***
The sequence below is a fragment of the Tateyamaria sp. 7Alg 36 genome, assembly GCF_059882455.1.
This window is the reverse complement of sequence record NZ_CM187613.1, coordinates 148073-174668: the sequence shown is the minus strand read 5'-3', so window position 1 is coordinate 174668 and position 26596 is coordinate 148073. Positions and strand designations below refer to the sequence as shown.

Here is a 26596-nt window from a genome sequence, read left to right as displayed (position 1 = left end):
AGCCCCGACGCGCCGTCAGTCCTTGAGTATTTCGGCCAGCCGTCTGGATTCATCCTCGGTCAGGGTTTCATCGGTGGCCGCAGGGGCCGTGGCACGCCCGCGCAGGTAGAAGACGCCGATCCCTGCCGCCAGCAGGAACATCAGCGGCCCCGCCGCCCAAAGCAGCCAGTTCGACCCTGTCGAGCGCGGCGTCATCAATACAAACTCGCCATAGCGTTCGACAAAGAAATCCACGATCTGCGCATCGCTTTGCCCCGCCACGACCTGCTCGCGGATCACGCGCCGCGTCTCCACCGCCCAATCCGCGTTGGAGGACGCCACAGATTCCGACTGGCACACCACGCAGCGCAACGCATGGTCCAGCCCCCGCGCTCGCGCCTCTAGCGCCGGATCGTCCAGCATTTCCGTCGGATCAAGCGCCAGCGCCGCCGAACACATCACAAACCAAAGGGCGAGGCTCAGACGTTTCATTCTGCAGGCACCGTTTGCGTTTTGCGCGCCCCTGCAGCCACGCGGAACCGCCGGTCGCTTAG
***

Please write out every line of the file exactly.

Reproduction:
The sequence below is a fragment of the Tateyamaria sp. 7Alg 36 genome, assembly GCF_059882455.1.
This window is the reverse complement of sequence record NZ_CM187613.1, coordinates 148073-174668: the sequence shown is the minus strand read 5'-3', so window position 1 is coordinate 174668 and position 26596 is coordinate 148073. Positions and strand designations below refer to the sequence as shown.

Here is a 26596-nt window from a genome sequence, read left to right as displayed (position 1 = left end):
AGCCCCGACGCGCCGTCAGTCCTTGAGTATTTCGGCCAGCCGTCTGGATTCATCCTCGGTCAGGGTTTCATCGGTGGCCGCAGGGGCCGTGGCACGCCCGCGCAGGTAGAAGACGCCGATCCCTGCCGCCAGCAGGAACATCAGCGGCCCCGCCGCCCAAAGCAGCCAGTTCGACCCTGTCGAGCGCGGCGTCATCAATACAAACTCGCCATAGCGTTCGACAAAGAAATCCACGATCTGCGCATCGCTTTGCCCCGCCACGACCTGCTCGCGGATCACGCGCCGCGTCTCCACCGCCCAATCCGCGTTGGAGGACGCCACAGATTCCGACTGGCACACCACGCAGCGCAACGCATGGTCCAGCCCCCGCGCTCGCGCCTCTAGCGCCGGATCGTCCAGCATTTCCGTCGGATCAAGCGCCAGCGCCGCCGAACACATCACAAACCAAAGGGCGAGGCTCAGACGTTTCATTCTGCAGGCACCGTTTGCGTTTTGCGCGCCCCTGCAGCCACGCGGAACCGCCGGTCGCTTAG